Last month, Bloomberg posted a revealing article condemning the current gambling boom happening on Twitch. Since then, critics across the web have been taking a closer look at gambling streams and the potential harm they pose to viewers. While hugely popular streamers like Trainwreck and xQc earn extraordinary sums from sponsors, their viewers are losing big.

Let’s take a closer look at the Twitch gambling meta and why it should be avoided by streamers and viewers alike.

What is the Twitch gambling meta?

Though Twitch first added a gambling category in 2018, gambling on Twitch has soared in popularity over the last year or so. For example, streamer xQc, known offline as Felix Lengyel, only began playing online blackjack in 2021.

From there, he eventually made a sponsorship deal with crypto-gambling site, a prominent crypto-gambling site. The site lets users gamble cryptocurrencies on games of chance like slots and roulette. Now, xQc and streamers like him spend hours every day playing online slot machines live on Twitch. In fact, Bloomberg points out that slots is the seventh most popular Twitch category.

As gambling on Twitch has become more popular, other Twitch streamers have come out against the trend. For instance, Twitch super-star Pokimane has stated that she will not accept gambling-related sponsorships, no matter how lucrative. Another streamer, Mizkif, told Bloomberg that he used to gamble on Twitch but now disagrees with the practice after seeing the negative impact it had on his fans.

Why you should avoid gambling on Twitch

Roshtein gambling on Twitch

It may seem harmless for wealthy streamers to gamble away their fortunes on Twitch. However, people are impressionable and seeing streamers gamble online encourages them to spend loads of money on gambling themselves. Bloomberg tells the story of Enneric Chabot, a 26-year-old Canadian who lost his life savings to gambling. He says he was encouraged to start playing slots after seeing xQc win big on his streams.

What viewers like Chabot fail to consider is that streamers like xQc and Trainwreck (real name Tyler Niknam) are paid — sometimes millions of dollars — to gamble on sites like Stake. Even music artist Drake got in on the action with a deal to gamble live on Twitch under the username StakeDrake.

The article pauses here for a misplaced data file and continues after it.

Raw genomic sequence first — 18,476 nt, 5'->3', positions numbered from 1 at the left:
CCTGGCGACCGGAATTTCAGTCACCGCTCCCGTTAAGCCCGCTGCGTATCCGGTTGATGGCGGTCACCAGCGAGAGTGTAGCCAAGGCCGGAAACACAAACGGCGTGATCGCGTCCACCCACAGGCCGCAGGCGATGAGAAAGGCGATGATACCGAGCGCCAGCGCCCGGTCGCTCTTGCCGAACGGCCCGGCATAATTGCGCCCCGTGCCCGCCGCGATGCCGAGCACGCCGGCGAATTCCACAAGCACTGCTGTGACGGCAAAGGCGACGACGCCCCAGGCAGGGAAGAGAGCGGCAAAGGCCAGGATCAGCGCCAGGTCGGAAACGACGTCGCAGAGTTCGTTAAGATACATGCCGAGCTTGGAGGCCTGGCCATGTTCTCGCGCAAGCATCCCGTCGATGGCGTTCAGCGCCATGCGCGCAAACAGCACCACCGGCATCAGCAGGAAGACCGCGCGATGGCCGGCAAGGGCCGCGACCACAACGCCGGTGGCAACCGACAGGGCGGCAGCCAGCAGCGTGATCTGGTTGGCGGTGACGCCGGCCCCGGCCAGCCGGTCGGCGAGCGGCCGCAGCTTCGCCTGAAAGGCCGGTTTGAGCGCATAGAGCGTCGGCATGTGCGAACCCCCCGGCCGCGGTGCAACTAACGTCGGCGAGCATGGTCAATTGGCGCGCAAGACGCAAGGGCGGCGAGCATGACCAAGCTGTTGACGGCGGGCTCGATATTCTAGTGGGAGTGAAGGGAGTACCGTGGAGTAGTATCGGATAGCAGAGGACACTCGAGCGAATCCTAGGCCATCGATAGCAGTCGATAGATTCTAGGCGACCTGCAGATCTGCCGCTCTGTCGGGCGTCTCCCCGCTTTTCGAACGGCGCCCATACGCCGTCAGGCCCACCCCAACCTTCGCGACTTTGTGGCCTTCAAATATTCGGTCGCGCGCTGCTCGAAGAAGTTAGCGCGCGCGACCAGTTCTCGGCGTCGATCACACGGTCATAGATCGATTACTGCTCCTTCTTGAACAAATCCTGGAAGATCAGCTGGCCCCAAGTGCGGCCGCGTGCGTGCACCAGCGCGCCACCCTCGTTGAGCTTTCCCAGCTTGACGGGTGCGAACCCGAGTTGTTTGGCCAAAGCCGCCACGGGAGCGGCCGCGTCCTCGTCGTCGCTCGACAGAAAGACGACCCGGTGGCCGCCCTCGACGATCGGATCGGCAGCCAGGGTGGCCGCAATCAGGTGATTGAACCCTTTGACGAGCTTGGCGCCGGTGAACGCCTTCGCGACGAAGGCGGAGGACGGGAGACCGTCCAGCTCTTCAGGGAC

Regular viewers have no such funding to offset their losses. That, coupled with the thrill of high-dollar betting, has led viewers like Chabot to lose much more than they can afford.

The reality is that gambling is highly addictive, even when people are told not to do it. Even with a disclaimer at the end of a stream, people can hop into a stream at any time and be influenced. xQc himself admits to having a gambling addiction and continuing to gamble even when not on stream. Plus, the engaged community and exciting atmosphere common to Twitch gambling streams make the habit even more attractive.

Train, Trainwreckstv, includes a disclaimer at the top right of his gambling streams to try to discourage his audience from gambling.

Online slots vs. poker

Much of this controversy over Twitch gambling comes from online slot streamers, but what about other types of gambling on Twitch? Anyone at all familiar with gambling will know that slot machine gambling is a game of chance. That means slots streamers are playing the odds with little to no skill involved.

Poker, for instance, is another popular type of gambling on Twitch and is considered a game of skill. You don’t control which cards appear in your hand. However, you can decide what to do with those cards — not to mention the social strategies like bluffing. Poker requires some level of decision-making. Games of chance like slots and roulette function more like high-risk button pushing.

In any case, poker is still a form of gambling, and as such, it poses many of the same risks as other types of gambling.

Twitch’s response

Though gambling isn’t explicitly banned on the Twitch platform according to the site’s Community Guidelines, there’s speculation that this may change. Bloomberg reports that Twitch is currently looking into the issue of gambling streams to address concerns over scams and other potential harms. Twitch also provides resources for those struggling with gambling addiction.

Already, Twitch bans the use of sharing links or referral codes for gambling companies. This could be a precursor to more extreme restrictions in the future. If that’s the case, building an audience around gambling content could eventually backfire.

Bottom line

As a streamer, it’s up to you whether or not you want to promote gambling to your viewers. Many will argue that viewers are responsible for their own actions; if they lose money gambling after watching a gambling stream, that’s on them — not the streamer. On the other hand, if you do choose to gamble on your stream, you could be encouraging harmful behavior with potentially disastrous results.

Even if it’s something that you personally like to do and can afford to do, realize that you have an influence on your audience. Ask yourself: Do you want that influence to be positive or negative?

Update: Twitch has banned slots, roulette and dice games.